The Depressing Facts

You most likely know and/or work with someone who is depressed right now, has recently recovered or is likely to become depressed.

A recent study revealed that more than 10% of the people in the US over the age of 6 suffer from some form of depression each year.  That is double from a decade ago.  If 19 million people in the US are being treated it is staggering to imagine how many tens of millions of people in the world are undiagnosed or untreated at this very moment!  The depression rate in developed countries is estimated at 15%.

Eighty percent of depressed people do not seek treatment due in part to the fact that more than half think that depression is a sign of weakness.

Being aware of depression and its symptoms can enable you to help yourself and others when they need help.  Depression is treatable. 

The Impact of Depression 

We are surrounded by depression.  According to Australian Government statistics you will be affected by either your or someone else’s depression at some time in your life.

Depression is a leading cause of problems at work and at home.  The economic impact of lost time and decreased job effectiveness is estimated to be about 50 billion dollars per year.  It is the leading cause of disability in the US for ages 15 – 44 and the top cause of disability worldwide for people over age 5.  It is a leading cause of suicide and is estimated to become second only to heart disease by mid-century.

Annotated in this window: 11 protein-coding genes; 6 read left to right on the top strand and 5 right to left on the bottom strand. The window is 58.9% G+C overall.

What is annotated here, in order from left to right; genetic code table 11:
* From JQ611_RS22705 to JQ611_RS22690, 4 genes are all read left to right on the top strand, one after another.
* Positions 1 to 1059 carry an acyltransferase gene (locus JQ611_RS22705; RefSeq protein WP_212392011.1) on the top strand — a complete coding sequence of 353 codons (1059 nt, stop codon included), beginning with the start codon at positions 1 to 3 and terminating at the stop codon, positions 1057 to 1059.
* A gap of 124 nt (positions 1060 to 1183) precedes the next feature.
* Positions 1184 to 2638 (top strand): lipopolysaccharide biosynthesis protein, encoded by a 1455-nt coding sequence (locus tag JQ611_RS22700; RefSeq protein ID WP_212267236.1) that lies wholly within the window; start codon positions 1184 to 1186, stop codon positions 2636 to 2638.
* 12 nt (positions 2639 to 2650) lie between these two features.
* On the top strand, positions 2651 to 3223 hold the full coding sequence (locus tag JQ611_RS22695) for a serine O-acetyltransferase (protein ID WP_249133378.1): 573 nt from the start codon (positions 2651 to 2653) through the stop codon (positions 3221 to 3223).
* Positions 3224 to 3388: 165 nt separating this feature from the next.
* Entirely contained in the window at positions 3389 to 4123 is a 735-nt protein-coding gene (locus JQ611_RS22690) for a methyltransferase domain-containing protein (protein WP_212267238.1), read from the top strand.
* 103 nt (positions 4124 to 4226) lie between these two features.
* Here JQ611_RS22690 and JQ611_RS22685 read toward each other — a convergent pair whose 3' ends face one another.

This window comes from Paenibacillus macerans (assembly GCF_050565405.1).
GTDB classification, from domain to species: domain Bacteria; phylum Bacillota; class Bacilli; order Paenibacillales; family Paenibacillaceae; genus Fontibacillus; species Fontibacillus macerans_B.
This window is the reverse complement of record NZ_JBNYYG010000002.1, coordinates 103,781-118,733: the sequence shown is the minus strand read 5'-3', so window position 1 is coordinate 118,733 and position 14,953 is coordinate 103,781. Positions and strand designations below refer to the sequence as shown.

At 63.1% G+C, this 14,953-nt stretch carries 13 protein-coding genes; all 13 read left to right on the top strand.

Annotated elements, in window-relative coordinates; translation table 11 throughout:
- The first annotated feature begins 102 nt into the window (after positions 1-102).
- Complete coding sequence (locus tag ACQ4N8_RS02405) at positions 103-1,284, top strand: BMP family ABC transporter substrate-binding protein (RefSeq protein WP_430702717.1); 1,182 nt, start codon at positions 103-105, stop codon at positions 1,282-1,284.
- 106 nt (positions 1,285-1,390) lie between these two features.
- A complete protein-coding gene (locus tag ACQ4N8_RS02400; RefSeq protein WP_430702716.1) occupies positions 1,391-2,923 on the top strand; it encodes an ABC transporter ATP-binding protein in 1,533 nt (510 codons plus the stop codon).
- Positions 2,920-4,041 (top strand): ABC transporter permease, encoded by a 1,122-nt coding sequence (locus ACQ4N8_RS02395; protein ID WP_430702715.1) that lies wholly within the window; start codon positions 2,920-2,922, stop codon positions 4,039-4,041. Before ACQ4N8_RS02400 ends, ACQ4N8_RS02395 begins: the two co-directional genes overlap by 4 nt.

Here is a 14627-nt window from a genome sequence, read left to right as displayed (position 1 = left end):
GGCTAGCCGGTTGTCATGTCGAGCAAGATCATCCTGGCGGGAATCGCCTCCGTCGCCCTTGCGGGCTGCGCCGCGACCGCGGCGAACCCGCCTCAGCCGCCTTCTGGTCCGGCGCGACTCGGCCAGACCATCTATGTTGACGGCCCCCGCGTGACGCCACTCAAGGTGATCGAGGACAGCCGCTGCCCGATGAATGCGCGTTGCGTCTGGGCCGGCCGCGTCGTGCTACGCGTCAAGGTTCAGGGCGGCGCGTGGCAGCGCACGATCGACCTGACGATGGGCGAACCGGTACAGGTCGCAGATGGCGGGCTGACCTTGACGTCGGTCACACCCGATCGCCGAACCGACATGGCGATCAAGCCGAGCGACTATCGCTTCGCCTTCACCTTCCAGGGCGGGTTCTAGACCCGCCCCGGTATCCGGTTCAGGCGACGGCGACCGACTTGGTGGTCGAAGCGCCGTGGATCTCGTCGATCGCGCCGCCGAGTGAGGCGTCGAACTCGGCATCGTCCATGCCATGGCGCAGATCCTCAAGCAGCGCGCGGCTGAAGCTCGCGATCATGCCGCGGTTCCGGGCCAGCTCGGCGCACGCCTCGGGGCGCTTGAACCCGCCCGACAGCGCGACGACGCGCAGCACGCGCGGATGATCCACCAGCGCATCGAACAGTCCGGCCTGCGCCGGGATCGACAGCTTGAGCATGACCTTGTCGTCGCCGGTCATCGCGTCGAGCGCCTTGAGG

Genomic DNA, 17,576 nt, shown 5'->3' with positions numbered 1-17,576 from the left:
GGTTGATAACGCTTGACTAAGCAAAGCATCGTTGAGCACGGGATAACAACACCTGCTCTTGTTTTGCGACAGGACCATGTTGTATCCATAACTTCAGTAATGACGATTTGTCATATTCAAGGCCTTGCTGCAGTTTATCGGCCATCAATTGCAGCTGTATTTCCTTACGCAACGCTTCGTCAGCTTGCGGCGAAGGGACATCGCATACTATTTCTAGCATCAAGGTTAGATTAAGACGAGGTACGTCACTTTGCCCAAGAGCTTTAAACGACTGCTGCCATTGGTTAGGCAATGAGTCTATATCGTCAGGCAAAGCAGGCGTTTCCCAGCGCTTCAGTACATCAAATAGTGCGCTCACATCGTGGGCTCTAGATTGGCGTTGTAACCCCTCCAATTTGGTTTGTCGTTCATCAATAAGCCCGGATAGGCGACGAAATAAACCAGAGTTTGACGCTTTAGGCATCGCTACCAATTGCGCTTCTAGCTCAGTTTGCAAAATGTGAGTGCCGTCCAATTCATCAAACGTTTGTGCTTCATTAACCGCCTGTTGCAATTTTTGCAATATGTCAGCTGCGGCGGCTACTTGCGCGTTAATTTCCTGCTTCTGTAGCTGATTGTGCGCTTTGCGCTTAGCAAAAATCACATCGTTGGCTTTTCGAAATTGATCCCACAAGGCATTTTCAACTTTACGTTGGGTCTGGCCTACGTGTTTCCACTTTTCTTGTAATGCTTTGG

Depression must not be ignored.

What is depression?

Depression is an insidious disease that can sneak up on people.  Emotional experiences of sadness, grief, response to loss, and temporary “blue” moods are normal. Persistent depression (clinical depression) that interferes significantly with ability to function is not.  Clinical depression is not just grief or feeling sad. It is an illness that can challenge your ability to perform even routine daily activities.  Here is a checklist of symptoms. From the National Institute of Mental Health:

Ask yourself if you feel:

  • nervous
  • empty
  • worthless
  • that you don’t enjoy things you used to
  • restless
  • irritable
  • unloved
  • that life isn’t worth living

Ask yourself if you are:

  • sleeping more or less than usual
  • eating more or less than usual

These may be symptoms of depression, a treatable illness. Talk to your doctor.

Other symptoms that may signal depression, but may also be signs of other serious illnesses, should be checked by a doctor, whatever the cause. They include:

  • being very tired and sluggish
  • frequent headaches
  • frequent stomachaches
  • chronic pain